I'm doing Duolingo Spanish. The other day, I had the sentence

We are not doing it

To which I gave the answer

No la hacemos

This was marked wrong, with the correct solution of

No lo hacemos

I admit I'm not real clear on the lo, le, la difference (which Duolingo never explains), even after looking at a couple explanations online.

So, is la incorrect here (and why?), or is Duolingo (for rejecting it; they usually take most reasonable translations)?

lo vs la

  • Your translation was actually wrong because you don't know the gender of the object, and as @guifa said, you should use "la" ONLY when you have the certainty that the word is female.
    – ESL
    Commented Dec 31, 2014 at 20:04
  • But, in certain contexts (not in the given) could be ok.
    – ESL
    Commented Dec 31, 2014 at 20:05

2 Answers 2


La could work, if what you're doing is something feminine (like la tarea).

Lo is used when what you're doing is masculine (like el trabajo).

If what you're doing has no gender because it's a verb or can't be reduced to some noun (like ir de compras) you use the other lo. It's neuter, even though it looks identical.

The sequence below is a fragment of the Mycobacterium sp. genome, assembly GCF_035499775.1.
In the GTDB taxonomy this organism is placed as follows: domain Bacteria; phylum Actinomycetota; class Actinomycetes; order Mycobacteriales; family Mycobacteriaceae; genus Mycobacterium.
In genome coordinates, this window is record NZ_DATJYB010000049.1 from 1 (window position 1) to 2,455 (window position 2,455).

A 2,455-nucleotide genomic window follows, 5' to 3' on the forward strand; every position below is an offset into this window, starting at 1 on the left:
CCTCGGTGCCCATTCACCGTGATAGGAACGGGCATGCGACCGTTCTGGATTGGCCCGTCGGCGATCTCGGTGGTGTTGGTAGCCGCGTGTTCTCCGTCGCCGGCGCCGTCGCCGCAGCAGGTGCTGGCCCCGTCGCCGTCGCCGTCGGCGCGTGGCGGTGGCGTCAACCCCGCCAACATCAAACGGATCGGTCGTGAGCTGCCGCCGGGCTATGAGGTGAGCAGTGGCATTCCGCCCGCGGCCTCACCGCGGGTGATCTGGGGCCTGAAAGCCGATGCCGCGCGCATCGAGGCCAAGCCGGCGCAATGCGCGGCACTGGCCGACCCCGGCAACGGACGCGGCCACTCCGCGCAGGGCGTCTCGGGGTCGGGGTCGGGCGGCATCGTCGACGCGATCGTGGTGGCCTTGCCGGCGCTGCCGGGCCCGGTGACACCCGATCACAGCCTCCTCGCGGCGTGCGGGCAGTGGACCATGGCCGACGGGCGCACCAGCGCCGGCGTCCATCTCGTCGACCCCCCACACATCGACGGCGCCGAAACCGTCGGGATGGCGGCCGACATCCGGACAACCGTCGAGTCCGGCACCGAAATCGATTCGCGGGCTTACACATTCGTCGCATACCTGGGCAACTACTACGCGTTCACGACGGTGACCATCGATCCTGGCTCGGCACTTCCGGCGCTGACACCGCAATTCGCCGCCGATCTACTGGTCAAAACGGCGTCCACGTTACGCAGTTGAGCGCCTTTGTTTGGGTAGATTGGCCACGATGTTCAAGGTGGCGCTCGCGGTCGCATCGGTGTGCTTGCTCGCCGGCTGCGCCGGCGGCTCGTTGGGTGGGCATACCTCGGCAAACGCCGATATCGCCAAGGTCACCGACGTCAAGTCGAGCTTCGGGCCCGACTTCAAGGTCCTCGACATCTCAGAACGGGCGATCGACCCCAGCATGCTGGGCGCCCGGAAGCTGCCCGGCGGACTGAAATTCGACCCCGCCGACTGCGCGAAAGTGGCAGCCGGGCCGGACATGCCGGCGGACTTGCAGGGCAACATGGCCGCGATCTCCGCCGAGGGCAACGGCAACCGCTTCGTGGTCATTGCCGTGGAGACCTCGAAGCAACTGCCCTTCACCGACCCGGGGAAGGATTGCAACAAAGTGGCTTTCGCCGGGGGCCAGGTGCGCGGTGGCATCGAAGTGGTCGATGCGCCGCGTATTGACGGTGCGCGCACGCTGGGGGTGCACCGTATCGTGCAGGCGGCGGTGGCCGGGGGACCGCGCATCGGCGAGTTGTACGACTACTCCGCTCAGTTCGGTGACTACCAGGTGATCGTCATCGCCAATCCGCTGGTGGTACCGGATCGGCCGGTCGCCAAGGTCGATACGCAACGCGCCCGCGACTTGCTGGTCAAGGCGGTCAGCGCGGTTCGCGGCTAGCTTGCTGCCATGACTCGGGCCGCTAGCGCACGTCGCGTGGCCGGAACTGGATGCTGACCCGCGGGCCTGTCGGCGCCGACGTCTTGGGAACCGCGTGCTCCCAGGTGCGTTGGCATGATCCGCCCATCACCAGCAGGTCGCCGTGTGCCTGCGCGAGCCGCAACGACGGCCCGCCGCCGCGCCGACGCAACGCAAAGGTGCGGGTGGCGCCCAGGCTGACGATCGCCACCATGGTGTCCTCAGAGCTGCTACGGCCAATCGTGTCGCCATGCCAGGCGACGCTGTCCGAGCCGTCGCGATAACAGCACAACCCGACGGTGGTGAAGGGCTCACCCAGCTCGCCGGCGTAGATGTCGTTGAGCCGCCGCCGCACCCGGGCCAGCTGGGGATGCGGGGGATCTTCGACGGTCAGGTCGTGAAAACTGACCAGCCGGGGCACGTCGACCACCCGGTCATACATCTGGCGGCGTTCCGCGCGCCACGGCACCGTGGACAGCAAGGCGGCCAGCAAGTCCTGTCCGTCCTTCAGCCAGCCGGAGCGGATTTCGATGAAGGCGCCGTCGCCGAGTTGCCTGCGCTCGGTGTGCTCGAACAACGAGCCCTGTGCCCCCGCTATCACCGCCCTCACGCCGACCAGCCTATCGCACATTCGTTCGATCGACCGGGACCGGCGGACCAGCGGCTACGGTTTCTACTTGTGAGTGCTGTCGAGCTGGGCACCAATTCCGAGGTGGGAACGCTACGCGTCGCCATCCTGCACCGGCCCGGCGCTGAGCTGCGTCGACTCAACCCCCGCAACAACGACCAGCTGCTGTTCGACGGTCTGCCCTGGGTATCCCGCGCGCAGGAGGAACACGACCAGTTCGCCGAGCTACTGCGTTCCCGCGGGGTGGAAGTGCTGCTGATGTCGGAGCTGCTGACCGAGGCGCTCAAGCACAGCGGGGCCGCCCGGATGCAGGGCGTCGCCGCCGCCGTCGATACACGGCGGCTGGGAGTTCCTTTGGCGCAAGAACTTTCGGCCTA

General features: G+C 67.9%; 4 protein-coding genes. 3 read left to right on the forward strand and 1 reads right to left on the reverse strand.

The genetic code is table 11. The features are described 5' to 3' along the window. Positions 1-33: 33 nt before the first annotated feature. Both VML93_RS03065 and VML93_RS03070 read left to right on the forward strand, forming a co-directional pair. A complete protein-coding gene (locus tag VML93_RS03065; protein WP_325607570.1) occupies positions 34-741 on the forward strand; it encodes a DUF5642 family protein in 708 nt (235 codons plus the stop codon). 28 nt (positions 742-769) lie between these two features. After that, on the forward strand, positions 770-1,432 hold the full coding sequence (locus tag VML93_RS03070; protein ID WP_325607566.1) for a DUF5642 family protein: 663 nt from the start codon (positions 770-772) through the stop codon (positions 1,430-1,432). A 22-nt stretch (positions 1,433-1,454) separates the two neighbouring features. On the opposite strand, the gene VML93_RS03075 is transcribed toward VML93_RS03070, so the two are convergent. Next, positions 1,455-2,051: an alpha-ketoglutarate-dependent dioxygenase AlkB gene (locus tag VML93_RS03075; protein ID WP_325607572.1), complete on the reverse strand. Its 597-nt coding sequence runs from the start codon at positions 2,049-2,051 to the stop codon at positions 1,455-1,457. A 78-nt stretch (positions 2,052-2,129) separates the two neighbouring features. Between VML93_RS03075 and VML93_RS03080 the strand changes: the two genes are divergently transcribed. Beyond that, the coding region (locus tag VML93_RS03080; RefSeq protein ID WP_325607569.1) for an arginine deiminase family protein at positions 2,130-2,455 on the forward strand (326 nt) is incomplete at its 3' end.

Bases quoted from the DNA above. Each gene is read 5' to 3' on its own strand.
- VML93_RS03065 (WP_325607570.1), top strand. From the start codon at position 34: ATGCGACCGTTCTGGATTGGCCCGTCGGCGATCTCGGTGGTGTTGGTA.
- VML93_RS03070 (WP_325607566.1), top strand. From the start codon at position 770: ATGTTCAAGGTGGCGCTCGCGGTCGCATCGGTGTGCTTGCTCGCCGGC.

In this case, the neuter lo is the best/most common use, but masculine lo or feminine la are both perfectly grammatical acceptable.

  • +1 for mentioning the distinction between masculine and neuter. great answer overall, very concise.
    – clinch
    Commented Dec 26, 2014 at 21:28
  • Guifa's answer is perfect, but I'd prefer to translate it to No lo estamos haciendo.
    – Replica
    Commented Dec 30, 2014 at 17:03

We are not doing it.

To answer the question we have to understand the real meaning rather that just look word by word. I see it as a bunch of people and the speaker resisting to do something.

No lo hacemos. No la hacemos.

This means "We don't do that". Which is not quite the same message you want in the original sentence.lo/la has been explained by @guifa

No lo haremos. No la haremos.

This means "We won't do that" or "We are not doing it." Which is the closer meaning I get to the original sentence. //I know "haremos" implies future it is the closest to the original meaning

-Spanish native.

  • 2
    Honestly I wouldn't advise you to use Duolingo too long because these translation oriented exercises. My advise would be to try out SharedTalk so you can chat with natives text and voice and understand something as alive and flexible as a language. "No la hacemos" also means "We are not gonna make it" (i.e. it is 4.55pm and we have to buy and finish dinner by 5pm) //Peruvian idiomatic expression, not sure if valid elsewhere though.
    – corlaez
    Commented Dec 30, 2014 at 18:05

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